Complex Made Simple

WeWork is back from the dead with truly hybrid co-working spaces

WeWork lost $3.2 billion last year, is seeking a $9bn valuation but more importantly, it's finding a way back into the co-working space via hybrid contraptions

WeWork losses narrowed from $3.5 bn in 2019 and will go public at a proposed valuation of $9 bn including debt WeWork projects revenues of $7 bn by 2024, earnings of $485 mn and 90% occupancy rates by the end of 2022 WeWork is rolling out holographic technology at its locations

WeWork lost $3.2 billion last year, according to documents shown to prospective investors by the office-sharing startup in a pitch for $1 bn in investment and a stock market listing, the Financial Times reported recently.

The documents revealed that losses narrowed from $3.5 bn in 2019 and that the company plans to go public at a valuation of $9 bn including debt, through a merger with a special purpose acquisition company (SPAC), the report said.

Those losses came despite WeWork cutting its capital expenditures to just $49 million, down nearly 98% from $2.2 bn in 2019, as occupancy rates at its properties plummeted from 72% to 47%, according to the Times report.

But WeWork is still eyeing a public offering, now through a potential merger with BowX, a SPAC, the report said.

A SPAC transaction has obvious appeal as it would make WeWork less dependent on majority owner Softbank Group Corp. for funding.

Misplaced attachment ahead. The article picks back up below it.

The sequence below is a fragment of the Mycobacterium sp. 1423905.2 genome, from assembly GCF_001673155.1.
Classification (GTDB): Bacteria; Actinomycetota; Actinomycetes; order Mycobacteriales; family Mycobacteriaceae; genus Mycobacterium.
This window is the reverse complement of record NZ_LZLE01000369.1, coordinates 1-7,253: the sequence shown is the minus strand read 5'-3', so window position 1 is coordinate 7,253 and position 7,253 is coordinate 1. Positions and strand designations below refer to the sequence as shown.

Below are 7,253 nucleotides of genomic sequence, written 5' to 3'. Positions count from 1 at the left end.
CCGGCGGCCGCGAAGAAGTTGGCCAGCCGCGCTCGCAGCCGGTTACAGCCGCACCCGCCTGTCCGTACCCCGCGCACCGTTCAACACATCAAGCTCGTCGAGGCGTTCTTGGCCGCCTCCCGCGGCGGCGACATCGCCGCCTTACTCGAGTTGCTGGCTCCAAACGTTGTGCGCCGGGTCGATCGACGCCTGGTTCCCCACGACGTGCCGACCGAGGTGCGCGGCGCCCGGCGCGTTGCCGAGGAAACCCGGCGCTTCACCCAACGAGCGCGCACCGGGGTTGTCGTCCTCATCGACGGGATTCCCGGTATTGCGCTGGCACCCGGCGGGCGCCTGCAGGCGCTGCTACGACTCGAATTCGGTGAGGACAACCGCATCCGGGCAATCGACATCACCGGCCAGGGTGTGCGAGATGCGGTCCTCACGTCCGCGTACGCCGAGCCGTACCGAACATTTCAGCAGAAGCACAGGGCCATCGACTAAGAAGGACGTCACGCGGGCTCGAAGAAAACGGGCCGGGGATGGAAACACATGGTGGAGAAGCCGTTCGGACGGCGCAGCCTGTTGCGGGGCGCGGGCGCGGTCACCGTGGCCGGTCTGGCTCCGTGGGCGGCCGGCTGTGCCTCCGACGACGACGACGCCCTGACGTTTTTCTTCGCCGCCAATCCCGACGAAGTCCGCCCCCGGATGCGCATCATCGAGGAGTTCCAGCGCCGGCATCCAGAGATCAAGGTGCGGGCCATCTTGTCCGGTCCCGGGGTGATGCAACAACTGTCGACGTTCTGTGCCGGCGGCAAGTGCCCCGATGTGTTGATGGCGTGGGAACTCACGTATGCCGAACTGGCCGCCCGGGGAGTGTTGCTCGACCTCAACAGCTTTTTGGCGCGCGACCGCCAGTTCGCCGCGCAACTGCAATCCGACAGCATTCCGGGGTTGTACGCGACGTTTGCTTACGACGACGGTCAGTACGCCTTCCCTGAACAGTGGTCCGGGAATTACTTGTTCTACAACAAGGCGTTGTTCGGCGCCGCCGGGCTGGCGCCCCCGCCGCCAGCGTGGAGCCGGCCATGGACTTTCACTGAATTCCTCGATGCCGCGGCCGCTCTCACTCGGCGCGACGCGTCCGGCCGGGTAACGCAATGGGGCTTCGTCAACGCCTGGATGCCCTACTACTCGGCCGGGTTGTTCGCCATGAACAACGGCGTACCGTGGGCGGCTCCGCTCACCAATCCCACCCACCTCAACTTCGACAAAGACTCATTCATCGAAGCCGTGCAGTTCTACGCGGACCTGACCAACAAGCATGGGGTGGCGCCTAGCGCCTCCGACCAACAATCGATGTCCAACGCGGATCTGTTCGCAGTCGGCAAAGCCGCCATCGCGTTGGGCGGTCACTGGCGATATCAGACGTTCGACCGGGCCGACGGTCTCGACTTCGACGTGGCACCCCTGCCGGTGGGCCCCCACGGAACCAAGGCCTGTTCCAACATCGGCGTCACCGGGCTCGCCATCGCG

Read: The coworking industry faces its greatest challenge yet

Read: What went wrong with WeWork? Has co-working suffered?

The new valuation of WeWork

The new valuation would be less than a fifth of the $47 bn WeWork sought when it initially announced its plans for an initial public offering in 2019. Those dreams were shattered amid revelations about the company’s shaky finances managed by founder and then-CEO Adam Neumann.

WeWork’s most recent projections included revenues of $7 bn by 2024, adjusted earnings of $485 mn next year and 90% occupancy rates by the end of 2022, according to the Financial Times.

Since its downfall, WeWork has been mired in legal and financial trouble. SoftBank, the company’s largest stakeholder, injected billions of additional funding into the company to help keep it afloat even as other investors sought to back out.

The new futuristic WeWork co-working environment

Companies are rethinking whether they really need a large headquarters and more staff may work from home for at least part of the week. To appeal to firms that employ these occasional commuters, WeWork has started offering a pay-as-you-go option.

Investors are excited suddenly about companies that stand to profit from the shift to hybrid working.

WeWork will now allow clients to rent offices and even individual desks for any length of time, not just on an annual basis. It also introduced “all-access” memberships that let people work from any of its locations for a flat monthly fee.

Companies can buy these for employees in addition to renting desks at a particular location, for even greater flexibility. 

WeWork is also designing its new spaces to be modular. They’ll include freestanding private offices, complete with air-quality sensors and noise-canceling, that can be built or disassembled in a single day.

WeWork is even rolling out holographic technology at its locations to let organizations host global events without having to cram hundreds of people into one building.

At WeWork spaces, each lobby, or ‘center of gravity’ is being turned into a marketplace with extras like food delivery areas, laundry facilities, and Amazon lockers. Those marketplaces will be open to everyone who works in the same building, not just WeWork members.